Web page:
Perform an oral examination and appropriate preventive dentistry prior to the initiation of XGEVA® and periodically during XGEVA® therapy. Advise patients regarding oral hygiene practices. Avoid invasive dental procedures during treatment with XGEVA®. Consider temporarily interrupting XGEVA® therapy if an invasive dental procedure must be performed.

Patients who are suspected of having or who develop ONJ while on XGEVA® should receive care by a dentist or an oral surgeon. In these patients, extensive dental surgery to treat ONJ may exacerbate the condition.

Atypical Subtrochanteric and Diaphyseal Femoral Fracture

Atypical femoral fracture has been reported with XGEVA®. These fractures can occur anywhere in the femoral shaft from just below the lesser trochanter to above the supracondylar flare and are transverse or short oblique in orientation without evidence of comminution.

Atypical femoral fractures most commonly occur with minimal or no trauma to the affected area. They may be bilateral and many patients report prodromal pain in the affected area, usually presenting as dull, aching thigh pain, weeks to months before a complete fracture occurs. A number of reports note that patients were also receiving treatment with glucocorticoids (e.g. prednisone) at the time of fracture. During XGEVA® treatment, patients should be advised to report new or unusual thigh, hip, or groin pain. Any patient who presents with thigh or groin pain should be suspected of having an atypical fracture and should be evaluated to rule out an incomplete femur fracture. Patients presenting with an atypical femur fracture should also be assessed for symptoms and signs of fracture in the contralateral limb. Interruption of XGEVA® therapy should be considered, pending a risk/benefit assessment, on an individual basis.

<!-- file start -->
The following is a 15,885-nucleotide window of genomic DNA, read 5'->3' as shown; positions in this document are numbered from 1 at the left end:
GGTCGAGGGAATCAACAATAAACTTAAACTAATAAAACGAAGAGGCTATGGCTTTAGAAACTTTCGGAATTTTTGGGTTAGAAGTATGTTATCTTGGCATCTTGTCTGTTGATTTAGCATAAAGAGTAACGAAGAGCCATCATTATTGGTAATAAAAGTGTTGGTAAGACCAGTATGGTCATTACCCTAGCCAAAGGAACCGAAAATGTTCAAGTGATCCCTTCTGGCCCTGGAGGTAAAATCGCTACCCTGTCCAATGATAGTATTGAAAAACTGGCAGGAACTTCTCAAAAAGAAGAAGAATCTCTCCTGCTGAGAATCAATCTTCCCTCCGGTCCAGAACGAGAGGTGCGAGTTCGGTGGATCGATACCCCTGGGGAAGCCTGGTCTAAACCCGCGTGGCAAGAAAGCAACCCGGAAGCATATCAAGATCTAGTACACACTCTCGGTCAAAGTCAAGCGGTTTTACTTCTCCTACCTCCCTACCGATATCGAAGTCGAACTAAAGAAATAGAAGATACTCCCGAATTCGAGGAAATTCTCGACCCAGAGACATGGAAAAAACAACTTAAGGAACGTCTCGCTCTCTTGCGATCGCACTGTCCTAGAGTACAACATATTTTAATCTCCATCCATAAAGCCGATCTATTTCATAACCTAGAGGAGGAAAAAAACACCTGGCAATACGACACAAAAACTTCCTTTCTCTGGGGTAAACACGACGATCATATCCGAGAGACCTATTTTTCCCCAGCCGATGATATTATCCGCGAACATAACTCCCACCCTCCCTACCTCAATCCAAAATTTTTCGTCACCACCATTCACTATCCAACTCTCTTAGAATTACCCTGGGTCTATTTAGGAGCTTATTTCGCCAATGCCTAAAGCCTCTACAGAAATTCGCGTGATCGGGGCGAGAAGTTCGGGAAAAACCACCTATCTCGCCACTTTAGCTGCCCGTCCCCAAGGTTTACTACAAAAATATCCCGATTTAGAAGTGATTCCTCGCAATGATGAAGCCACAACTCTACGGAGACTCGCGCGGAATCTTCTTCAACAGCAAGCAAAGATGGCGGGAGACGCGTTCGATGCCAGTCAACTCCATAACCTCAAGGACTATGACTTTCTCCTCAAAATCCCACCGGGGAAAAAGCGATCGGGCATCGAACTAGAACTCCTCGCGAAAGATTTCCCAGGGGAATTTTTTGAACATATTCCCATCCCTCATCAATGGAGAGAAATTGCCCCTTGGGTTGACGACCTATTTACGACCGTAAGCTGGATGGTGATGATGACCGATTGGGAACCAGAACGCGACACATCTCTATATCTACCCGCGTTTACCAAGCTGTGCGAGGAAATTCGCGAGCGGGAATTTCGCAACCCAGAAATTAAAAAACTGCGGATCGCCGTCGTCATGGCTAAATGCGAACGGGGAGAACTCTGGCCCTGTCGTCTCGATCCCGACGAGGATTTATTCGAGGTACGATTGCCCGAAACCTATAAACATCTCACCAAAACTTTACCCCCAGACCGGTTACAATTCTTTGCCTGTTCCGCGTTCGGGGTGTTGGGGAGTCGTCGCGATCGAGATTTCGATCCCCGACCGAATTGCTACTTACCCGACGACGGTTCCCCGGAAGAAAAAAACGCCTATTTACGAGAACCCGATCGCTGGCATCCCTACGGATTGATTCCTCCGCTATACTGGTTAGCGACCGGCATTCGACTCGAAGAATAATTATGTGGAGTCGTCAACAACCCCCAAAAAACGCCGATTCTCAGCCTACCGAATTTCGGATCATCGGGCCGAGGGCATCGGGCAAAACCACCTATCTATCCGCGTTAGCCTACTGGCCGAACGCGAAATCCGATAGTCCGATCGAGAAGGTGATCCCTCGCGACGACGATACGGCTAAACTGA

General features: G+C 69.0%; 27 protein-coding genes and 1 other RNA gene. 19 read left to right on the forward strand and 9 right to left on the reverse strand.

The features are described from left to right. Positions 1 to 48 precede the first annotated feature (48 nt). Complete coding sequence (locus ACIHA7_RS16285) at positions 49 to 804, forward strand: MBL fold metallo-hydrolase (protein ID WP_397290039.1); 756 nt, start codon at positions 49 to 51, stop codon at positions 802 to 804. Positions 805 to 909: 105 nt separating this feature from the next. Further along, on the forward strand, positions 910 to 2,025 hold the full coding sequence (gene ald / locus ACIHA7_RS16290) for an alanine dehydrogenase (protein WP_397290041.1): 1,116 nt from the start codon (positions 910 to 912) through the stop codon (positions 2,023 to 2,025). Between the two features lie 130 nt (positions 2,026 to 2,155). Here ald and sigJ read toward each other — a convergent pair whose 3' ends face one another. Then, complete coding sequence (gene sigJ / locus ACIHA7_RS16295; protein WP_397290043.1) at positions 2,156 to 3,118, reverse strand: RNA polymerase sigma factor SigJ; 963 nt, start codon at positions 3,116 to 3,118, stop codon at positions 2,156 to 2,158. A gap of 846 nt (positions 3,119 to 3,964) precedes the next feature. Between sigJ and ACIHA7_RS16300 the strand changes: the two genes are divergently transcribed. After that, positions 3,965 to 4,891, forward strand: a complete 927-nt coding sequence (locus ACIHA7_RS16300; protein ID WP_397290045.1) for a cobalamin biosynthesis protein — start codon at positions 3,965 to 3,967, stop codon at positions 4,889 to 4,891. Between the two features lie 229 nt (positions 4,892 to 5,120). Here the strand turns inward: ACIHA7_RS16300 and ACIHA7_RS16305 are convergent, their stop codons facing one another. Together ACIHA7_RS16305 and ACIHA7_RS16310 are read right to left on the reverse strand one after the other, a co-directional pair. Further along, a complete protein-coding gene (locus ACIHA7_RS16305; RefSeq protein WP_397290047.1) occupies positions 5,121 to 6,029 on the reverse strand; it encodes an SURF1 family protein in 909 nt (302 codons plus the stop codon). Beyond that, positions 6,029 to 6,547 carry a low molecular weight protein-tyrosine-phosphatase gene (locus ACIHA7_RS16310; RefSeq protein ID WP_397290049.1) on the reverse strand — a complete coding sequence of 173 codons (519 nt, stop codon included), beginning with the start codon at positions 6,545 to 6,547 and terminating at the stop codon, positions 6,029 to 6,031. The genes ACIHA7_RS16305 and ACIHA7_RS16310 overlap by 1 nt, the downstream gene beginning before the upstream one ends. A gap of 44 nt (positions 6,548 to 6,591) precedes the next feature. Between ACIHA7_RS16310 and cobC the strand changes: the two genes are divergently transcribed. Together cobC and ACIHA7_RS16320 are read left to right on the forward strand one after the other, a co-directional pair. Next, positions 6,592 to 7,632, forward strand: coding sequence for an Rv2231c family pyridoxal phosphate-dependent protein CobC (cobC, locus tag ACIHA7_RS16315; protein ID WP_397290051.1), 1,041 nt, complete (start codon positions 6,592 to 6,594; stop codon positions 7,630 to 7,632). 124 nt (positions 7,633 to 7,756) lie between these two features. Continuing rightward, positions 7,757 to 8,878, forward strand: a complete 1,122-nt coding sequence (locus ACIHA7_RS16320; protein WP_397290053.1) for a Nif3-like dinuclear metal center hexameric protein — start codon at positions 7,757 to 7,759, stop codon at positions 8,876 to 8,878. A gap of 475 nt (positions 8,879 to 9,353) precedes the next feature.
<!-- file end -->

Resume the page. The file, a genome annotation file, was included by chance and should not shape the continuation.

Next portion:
Hypercalcemia Following Treatment Discontinuation in Patients with Giant Cell Tumor of Bone (GCTB) and in Patients with Growing Skeletons

Clinically significant hypercalcemia requiring hospitalization and complicated by acute renal injury has been reported in XGEVA®-treated patients with GCTB and in patients with growing skeletons within one year of treatment discontinuation. Monitor patients for signs and symptoms of hypercalcemia after treatment discontinuation and treat appropriately.

Multiple Vertebral Fractures (MVF) Following Treatment Discontinuation